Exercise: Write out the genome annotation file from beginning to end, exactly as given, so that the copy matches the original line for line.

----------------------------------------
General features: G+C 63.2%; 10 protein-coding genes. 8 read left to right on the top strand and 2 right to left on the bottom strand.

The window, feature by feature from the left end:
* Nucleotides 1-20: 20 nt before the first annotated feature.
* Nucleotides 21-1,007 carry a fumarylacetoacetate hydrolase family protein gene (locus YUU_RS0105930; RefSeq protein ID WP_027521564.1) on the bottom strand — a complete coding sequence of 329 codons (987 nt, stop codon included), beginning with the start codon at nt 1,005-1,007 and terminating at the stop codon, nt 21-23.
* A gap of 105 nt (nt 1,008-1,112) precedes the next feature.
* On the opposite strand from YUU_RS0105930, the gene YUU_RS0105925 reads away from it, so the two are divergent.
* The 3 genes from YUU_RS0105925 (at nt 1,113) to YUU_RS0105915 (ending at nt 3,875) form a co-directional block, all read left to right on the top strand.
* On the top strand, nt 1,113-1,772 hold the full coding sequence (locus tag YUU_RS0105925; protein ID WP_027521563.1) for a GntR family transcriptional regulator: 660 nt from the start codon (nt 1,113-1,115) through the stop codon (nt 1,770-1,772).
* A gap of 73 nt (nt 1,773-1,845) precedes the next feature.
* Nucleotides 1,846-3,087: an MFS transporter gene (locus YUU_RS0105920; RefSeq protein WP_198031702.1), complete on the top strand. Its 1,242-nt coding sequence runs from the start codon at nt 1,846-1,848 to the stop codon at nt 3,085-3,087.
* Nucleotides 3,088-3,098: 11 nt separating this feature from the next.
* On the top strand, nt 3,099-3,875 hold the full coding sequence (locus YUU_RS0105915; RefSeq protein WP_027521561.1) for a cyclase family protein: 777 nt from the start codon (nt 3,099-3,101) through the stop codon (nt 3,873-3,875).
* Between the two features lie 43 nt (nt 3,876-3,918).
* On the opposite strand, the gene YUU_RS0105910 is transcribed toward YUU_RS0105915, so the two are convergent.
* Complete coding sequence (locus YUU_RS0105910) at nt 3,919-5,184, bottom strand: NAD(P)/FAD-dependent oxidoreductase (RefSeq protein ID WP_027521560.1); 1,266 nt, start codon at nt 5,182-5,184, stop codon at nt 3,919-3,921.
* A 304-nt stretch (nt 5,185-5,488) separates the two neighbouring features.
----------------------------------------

General features: G+C 63.2%; 10 protein-coding genes. 8 read left to right on the top strand and 2 right to left on the bottom strand.

The window, feature by feature from the left end:
* Nucleotides 1-20: 20 nt before the first annotated feature.
* Nucleotides 21-1,007 carry a fumarylacetoacetate hydrolase family protein gene (locus YUU_RS0105930; RefSeq protein ID WP_027521564.1) on the bottom strand — a complete coding sequence of 329 codons (987 nt, stop codon included), beginning with the start codon at nt 1,005-1,007 and terminating at the stop codon, nt 21-23.
* A gap of 105 nt (nt 1,008-1,112) precedes the next feature.
* On the opposite strand from YUU_RS0105930, the gene YUU_RS0105925 reads away from it, so the two are divergent.
* The 3 genes from YUU_RS0105925 (at nt 1,113) to YUU_RS0105915 (ending at nt 3,875) form a co-directional block, all read left to right on the top strand.
* On the top strand, nt 1,113-1,772 hold the full coding sequence (locus tag YUU_RS0105925; protein ID WP_027521563.1) for a GntR family transcriptional regulator: 660 nt from the start codon (nt 1,113-1,115) through the stop codon (nt 1,770-1,772).
* A gap of 73 nt (nt 1,773-1,845) precedes the next feature.
* Nucleotides 1,846-3,087: an MFS transporter gene (locus YUU_RS0105920; RefSeq protein WP_198031702.1), complete on the top strand. Its 1,242-nt coding sequence runs from the start codon at nt 1,846-1,848 to the stop codon at nt 3,085-3,087.
* Nucleotides 3,088-3,098: 11 nt separating this feature from the next.
* On the top strand, nt 3,099-3,875 hold the full coding sequence (locus YUU_RS0105915; RefSeq protein WP_027521561.1) for a cyclase family protein: 777 nt from the start codon (nt 3,099-3,101) through the stop codon (nt 3,873-3,875).
* Between the two features lie 43 nt (nt 3,876-3,918).
* On the opposite strand, the gene YUU_RS0105910 is transcribed toward YUU_RS0105915, so the two are convergent.
* Complete coding sequence (locus YUU_RS0105910) at nt 3,919-5,184, bottom strand: NAD(P)/FAD-dependent oxidoreductase (RefSeq protein ID WP_027521560.1); 1,266 nt, start codon at nt 5,182-5,184, stop codon at nt 3,919-3,921.
* A 304-nt stretch (nt 5,185-5,488) separates the two neighbouring features.